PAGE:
Palestinian family in Lebanon grieves for dead Gaza relatives
From Lebanon, Palestinian Fatima al-Ashwah has been praying for relatives in Gaza, but received grim news that Israeli bombing killed around 12 of them days before a temporary truce between Israel and Hamas.
"They bombed their house," leaving some of them "in pieces," said Ashwah, drained by weeks of anguish and days of grief.
She is among an estimated 250,000 Palestinian refugees living in Lebanon, most of them in poverty, according to the United Nations.
When AFP first spoke with Ashwah, 61, earlier this month from southern Beirut's Burj al-Barajneh Palestinian refugee camp, she had expressed grave fear for the safety of about 70 extended family members in the Gaza Strip whom she had visited in July.
She was later told that Israeli bombardment had killed her cousin's daughter Sanaa Abu Zeid, 30, along with Abu Zeid's daughters aged 12, eight and six, and other relatives who were in the same building.
"Around a dozen people were killed," she said.
The Israel-Hamas war began on October 7, when fighters from Palestinian militant group Hamas broke through Gaza's militarized border and attacked southern Israel, killing about 1,200 people and taking around 240 hostage, according to Israeli authorities.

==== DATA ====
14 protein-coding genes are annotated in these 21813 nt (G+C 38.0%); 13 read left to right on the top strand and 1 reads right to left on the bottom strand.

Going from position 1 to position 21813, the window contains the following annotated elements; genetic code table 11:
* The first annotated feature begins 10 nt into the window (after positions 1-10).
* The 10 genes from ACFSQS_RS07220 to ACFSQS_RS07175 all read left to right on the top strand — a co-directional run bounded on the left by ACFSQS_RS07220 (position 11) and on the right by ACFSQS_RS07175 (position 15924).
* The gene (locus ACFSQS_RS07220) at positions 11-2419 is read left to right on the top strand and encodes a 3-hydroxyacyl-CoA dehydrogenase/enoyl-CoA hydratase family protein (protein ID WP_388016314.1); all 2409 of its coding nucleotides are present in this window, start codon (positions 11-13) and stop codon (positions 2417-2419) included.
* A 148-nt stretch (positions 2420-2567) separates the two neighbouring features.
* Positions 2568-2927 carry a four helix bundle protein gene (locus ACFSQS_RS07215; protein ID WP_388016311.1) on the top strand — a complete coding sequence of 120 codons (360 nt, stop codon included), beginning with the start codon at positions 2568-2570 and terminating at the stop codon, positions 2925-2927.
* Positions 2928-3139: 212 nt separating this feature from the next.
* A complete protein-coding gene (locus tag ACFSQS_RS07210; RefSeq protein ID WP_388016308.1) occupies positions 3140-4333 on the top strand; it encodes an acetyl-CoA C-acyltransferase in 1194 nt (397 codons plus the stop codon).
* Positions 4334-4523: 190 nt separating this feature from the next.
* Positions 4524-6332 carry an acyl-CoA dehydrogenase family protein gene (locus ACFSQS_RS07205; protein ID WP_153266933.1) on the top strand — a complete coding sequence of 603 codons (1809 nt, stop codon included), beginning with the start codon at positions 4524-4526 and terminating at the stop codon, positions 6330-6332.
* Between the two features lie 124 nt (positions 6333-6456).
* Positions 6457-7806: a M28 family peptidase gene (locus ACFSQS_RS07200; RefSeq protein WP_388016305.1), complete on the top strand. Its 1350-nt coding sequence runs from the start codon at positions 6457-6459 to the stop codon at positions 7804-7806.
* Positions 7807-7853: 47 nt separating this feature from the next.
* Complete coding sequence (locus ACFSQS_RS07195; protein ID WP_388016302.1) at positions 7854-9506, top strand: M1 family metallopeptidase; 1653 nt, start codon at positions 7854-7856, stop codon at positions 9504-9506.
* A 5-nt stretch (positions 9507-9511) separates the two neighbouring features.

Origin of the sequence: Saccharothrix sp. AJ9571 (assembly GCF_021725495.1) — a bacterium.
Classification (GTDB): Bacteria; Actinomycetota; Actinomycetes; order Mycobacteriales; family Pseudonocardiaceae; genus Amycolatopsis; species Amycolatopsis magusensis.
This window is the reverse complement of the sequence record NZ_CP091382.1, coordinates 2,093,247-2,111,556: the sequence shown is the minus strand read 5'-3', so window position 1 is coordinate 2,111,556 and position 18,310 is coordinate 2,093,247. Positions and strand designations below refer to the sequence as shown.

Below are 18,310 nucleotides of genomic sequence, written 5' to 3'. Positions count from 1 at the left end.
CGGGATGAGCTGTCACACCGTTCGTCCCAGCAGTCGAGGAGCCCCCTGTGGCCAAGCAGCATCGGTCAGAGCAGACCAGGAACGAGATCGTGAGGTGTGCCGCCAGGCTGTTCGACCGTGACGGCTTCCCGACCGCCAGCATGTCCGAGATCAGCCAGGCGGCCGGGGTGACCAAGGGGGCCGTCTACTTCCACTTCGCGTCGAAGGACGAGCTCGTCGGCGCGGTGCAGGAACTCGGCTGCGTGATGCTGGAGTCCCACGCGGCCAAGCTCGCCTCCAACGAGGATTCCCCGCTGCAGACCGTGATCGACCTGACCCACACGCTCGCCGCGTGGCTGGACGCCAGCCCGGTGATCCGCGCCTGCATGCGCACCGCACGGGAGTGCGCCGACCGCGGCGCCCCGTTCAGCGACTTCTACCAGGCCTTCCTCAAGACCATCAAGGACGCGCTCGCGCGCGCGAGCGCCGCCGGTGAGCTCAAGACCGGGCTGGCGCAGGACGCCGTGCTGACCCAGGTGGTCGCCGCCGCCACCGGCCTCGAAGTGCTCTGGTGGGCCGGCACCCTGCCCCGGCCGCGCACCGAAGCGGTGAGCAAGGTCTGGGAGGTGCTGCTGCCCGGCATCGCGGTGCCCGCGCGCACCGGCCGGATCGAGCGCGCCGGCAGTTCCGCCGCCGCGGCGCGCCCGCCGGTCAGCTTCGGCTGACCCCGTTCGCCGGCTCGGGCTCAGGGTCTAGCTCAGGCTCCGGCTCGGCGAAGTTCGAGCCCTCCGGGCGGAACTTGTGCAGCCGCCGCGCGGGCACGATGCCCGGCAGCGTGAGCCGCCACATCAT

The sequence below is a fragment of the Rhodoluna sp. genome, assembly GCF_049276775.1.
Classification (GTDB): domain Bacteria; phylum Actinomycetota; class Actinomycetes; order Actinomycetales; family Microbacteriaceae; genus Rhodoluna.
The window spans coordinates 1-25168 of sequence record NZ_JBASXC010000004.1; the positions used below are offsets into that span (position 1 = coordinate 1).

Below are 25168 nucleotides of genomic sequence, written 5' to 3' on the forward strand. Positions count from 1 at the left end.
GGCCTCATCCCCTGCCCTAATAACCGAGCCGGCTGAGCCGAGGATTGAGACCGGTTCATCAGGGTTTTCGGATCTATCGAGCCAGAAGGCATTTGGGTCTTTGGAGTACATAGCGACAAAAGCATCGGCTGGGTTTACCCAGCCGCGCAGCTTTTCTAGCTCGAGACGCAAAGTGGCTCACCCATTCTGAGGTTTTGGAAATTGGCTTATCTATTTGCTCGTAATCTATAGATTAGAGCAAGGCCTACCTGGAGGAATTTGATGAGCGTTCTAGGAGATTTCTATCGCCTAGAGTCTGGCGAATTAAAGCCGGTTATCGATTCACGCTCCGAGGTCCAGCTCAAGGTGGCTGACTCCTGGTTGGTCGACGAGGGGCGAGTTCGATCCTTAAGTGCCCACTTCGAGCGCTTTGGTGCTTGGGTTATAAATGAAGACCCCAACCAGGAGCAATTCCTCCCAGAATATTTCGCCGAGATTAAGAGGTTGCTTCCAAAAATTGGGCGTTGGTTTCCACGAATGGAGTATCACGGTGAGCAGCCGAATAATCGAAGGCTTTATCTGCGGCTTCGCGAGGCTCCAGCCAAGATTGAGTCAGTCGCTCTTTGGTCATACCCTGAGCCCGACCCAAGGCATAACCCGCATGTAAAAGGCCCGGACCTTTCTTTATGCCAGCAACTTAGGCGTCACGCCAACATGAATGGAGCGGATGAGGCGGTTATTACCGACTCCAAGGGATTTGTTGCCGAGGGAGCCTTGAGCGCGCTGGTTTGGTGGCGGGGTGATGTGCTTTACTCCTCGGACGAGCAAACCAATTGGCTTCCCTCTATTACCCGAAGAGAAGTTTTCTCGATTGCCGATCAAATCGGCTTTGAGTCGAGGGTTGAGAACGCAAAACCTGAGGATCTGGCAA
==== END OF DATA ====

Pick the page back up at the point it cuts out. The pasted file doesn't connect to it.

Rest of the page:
It was the worst attack in the 75-year history of Israel which retaliated with air, artillery and naval bombardments alongside a ground offensive. Nearly 15,000 people, also mostly civilians, have been killed in Gaza.
- 'Under the bombs' -
Abu Zeid and her family had taken refuge in a school in Rafah in the south of the Gaza Strip.
But they returned to their home in northern Gaza -- still standing, unlike those of some other family members -- because the children weren't coping at the shelter, Ashwah said.
Abu Zeid's husband and their three other children survived because they had been wounded in bombing the day before, one losing a leg, and were in hospital when the house was hit, Ashwah said.
"They buried them together in a mass grave," Ashwah said, with Abu Zeid's devastated mother unable to pay her final respects.
Ashwah showed photos and video taken before the bombing of smiling members of the family, including Abu Zeid's daughter Nour al-Moqayyed, aged six, dancing.
Abu Zeid's husband and the surviving children fled back to Rafah "under the bombs" to reunite with Abu Zeid's mother, Ashwah said, and were staying in a garage.
Beirut's Burj al-Barajneh camp and others like it in Lebanon were set up after what Palestinians call the Nakba, or "catastrophe", when more than 760,000 Palestinians fled or were forced from their homes by the 1948 war over Israel's creation.
A fragile four-day truce between Hamas and Israel was extended Tuesday morning. Ashwah expressed hope that it would last, saying the family "can't take it anymore."
"We've seen wars, but like this? My God, not like this."